Japan's new emperor speaks of 'deep remorse' in first speech marking WWII

Japan's Emperor Naruhito and Empress Masako attends a memorial service ceremony marking the 74th anniversary of Japan's surrender in World War Two, in Tokyo August 15, 2019. — Reuters pic
Japan's Emperor Naruhito and Empress Masako attends a memorial service ceremony marking the 74th anniversary of Japan's surrender in World War Two, in Tokyo August 15, 2019. — Reuters pic

TOKYO, Aug 15 — Japan's new emperor today spoke of “deep remorse” over the country's wartime past, in his first speech to mark the end of World War II since his enthronement in May.

Emperor Naruhito's comments were being monitored in Tokyo and throughout Asia for any change in tone but he closely echoed the language employed by his father Akihito.

“Looking back on the long peaceful years after the war, reflecting on our past, and bearing in mind the feeling of deep remorse, I earnestly hope that the devastation of war will never be repeated,” the 59-year-old Naruhito said.

Akihito was born in 1933 just as Japan was embarking on its militaristic sweep across Asia, and listened in tears as an 11-year-old as his father Hirohito announced Japan's surrender.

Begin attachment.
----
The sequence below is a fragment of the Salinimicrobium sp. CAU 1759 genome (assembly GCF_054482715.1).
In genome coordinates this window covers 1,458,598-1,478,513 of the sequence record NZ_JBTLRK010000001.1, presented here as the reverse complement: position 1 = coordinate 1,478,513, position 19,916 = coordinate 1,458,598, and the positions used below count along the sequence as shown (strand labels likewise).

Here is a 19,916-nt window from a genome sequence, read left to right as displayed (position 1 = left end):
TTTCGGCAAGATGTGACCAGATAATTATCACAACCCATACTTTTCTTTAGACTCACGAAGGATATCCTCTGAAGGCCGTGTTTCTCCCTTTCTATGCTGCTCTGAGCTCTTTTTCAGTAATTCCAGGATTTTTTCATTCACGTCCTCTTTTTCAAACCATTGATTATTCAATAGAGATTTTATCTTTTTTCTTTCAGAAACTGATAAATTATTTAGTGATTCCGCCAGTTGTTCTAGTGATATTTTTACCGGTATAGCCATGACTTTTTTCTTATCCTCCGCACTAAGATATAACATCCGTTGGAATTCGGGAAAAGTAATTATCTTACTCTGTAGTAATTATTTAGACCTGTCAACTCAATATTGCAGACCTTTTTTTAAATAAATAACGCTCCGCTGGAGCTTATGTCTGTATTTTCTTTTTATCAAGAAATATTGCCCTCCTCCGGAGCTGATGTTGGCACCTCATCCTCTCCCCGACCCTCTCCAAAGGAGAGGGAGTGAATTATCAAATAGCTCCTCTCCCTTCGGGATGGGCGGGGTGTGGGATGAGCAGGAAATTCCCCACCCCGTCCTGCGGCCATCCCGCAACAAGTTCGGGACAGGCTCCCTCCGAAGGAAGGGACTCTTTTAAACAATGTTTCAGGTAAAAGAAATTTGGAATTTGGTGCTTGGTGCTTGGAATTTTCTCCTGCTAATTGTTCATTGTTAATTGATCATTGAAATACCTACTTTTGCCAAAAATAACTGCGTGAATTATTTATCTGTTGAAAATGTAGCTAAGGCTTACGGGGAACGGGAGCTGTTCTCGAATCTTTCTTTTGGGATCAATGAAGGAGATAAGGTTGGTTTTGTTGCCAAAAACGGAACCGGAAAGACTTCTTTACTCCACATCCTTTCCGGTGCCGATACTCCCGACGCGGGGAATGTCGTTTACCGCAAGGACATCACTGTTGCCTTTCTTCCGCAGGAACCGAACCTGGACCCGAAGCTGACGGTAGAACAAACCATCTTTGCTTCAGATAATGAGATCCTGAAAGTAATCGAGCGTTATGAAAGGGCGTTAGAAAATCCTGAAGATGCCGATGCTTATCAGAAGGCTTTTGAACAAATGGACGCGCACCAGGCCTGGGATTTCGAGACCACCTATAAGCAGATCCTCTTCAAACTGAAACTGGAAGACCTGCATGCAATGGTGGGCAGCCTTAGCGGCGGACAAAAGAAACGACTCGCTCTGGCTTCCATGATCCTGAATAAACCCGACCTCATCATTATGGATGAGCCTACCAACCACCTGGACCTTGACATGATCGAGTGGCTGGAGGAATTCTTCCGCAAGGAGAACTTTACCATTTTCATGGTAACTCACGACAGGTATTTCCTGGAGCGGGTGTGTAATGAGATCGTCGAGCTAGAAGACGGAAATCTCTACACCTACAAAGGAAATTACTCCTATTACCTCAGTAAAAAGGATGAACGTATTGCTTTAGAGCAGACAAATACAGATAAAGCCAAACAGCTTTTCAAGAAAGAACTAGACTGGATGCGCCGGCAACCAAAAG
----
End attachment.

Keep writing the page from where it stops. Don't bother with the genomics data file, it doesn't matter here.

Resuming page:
In contrast, Naruhito was born well after the war and has spoken of the need to “correctly” remember World War II, without downplaying Japan's early 20th-century militarism.

“During the 74 years since the end of the war, the peace and prosperity of our country today has been built through the tireless efforts of the people.

“Yet when I think of their past full of suffering, I am truly overcome with deep emotion,” Naruhito told the solemn ceremony.

Prime Minister Shinzo Abe, who also spoke at the commemorative event, offered his "heartfelt respect and gratitude" to Japan's war dead.

The conservative prime minister also did not deviate from the script, as tensions with South Korea over Japanese wartime history spill into the trade relationship between the two US allies.

“We will never again repeat the devastation of war,” Abe said, repeating the phrase used in past addresses.

“This pledge has never changed and will never change” in the new era under Emperor Naruhito, Abe vowed. — AFP

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